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  1. During high-speed rear impacts with delta-V > 25 km/h, the front seats may rotate rearward due to occupant and seat momentum change leading to possibly large seat deflection. One possible way of limiting this may be by introducing a structure that would restrict large rotations or deformations, however, such a structure would change the front seat occupant kinematics and kinetics. The goal of this study was to understand the influence of seat back restriction on head, neck and torso responses of front seat occupants when subjected to a moderate speed rear-impact. This was done by simulating a rear impact scenariomore »with a delta-V of 37.4 km/h using LS-Dyna, with the GHBMC M50 occupant model and a manufacturer provided seat model. The study included two parts, the first part was to identify worst case scenarios using the simplified GHBMC M50-OS, and the second part was to further investigate the identified scenarios using the detailed GHBMC M50-O. The baseline condition included running the belted GHBMC on the seat at the specified pulse. This was followed by including a seatback constraint, a restriction bar, at 65 mm from the seat back to restrict rearward movement. Four different scenarios were investigated using the GHBMC M50-OS for the first part of the study both in the baseline and inclusion of a restriction bar behind the seatback: occupant seated normally; occupant offset on the seat; occupant rotated on the seat; and occupant seated normally but at a slightly oblique rear impact direction. The oblique condition was identified as the worst-case scenario based on the inter-vertebral kinematics; therefore, this condition was further investigated in the simulations with GHBMC M50-O. In the oblique rear impact scenario, the head missed the head restraint leading to inter-vertebral rotations exceeding the physiological range of motions regardless of the restriction bar use. However, adding a restriction bar behind the seat back showed a higher HIC and BrIC in both normal and oblique pulses due to the sudden stop, although the magnitudes were below the threshold.« less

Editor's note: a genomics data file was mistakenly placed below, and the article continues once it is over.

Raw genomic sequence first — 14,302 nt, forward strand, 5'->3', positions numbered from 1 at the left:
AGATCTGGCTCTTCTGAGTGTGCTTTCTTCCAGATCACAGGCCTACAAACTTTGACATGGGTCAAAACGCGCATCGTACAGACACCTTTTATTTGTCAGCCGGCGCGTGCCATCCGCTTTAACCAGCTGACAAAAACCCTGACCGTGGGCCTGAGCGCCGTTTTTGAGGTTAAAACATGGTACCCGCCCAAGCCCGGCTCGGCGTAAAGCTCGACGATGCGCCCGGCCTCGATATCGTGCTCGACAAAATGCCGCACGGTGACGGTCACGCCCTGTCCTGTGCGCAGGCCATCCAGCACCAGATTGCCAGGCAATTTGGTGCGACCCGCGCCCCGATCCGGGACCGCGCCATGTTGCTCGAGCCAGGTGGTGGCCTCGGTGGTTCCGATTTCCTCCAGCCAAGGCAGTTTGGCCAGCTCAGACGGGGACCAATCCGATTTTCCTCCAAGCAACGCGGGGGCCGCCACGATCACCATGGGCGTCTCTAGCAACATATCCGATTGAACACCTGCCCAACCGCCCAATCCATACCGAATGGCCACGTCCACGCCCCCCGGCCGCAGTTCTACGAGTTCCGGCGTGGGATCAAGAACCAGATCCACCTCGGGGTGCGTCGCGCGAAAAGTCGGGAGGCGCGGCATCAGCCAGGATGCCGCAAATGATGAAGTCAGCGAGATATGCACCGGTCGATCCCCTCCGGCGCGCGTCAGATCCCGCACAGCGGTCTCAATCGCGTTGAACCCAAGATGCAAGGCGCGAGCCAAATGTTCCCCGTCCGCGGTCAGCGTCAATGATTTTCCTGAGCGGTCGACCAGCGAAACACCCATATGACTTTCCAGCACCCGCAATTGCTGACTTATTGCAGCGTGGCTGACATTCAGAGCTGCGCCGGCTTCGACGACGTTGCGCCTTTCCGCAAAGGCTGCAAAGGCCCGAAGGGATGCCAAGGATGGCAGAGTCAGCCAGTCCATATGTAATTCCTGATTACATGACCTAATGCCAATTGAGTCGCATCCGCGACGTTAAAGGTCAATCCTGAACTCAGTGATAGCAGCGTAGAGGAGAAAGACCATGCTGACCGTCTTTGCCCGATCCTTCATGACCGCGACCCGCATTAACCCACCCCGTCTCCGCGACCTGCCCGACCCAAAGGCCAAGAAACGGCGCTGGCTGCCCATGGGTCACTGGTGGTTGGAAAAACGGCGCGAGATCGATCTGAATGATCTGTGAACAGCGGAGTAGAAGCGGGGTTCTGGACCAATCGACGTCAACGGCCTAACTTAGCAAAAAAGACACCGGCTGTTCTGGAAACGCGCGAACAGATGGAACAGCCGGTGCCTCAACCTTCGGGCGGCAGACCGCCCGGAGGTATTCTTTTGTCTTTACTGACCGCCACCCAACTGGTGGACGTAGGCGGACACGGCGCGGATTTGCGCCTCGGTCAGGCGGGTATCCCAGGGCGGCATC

2. Objective: Assess strength in adult females using multiple positions, motions, and contraction types, to better understand strength production of young and non-symptomatic of adult female subjects to help assess and improve the biofidelity of anthropomorphic test devices and human body models. Methods: Fifteen adult females (25.4 ± 6.3 years) were recruited for this study. Strength measurements were collected for the sagittal and coronal planes during isometric, concentric, and eccentric muscle contractions in neutral and mid-range of motion anatomical positions. Results: For both planes, subjects were strongest during eccentric muscle contractions and weakest in concentric muscle activations. In the sagittal plane,more »subjects were stronger in extension for all muscle activation types and anatomical positions. In the coronal plane, there were no side differences in isometric nor concentric strength. Conclusions: Neck strength of adult females depends on muscle activation type and anatomical positions. Future computational models should account for muscle activation type when quantifying responses of female subjects.« less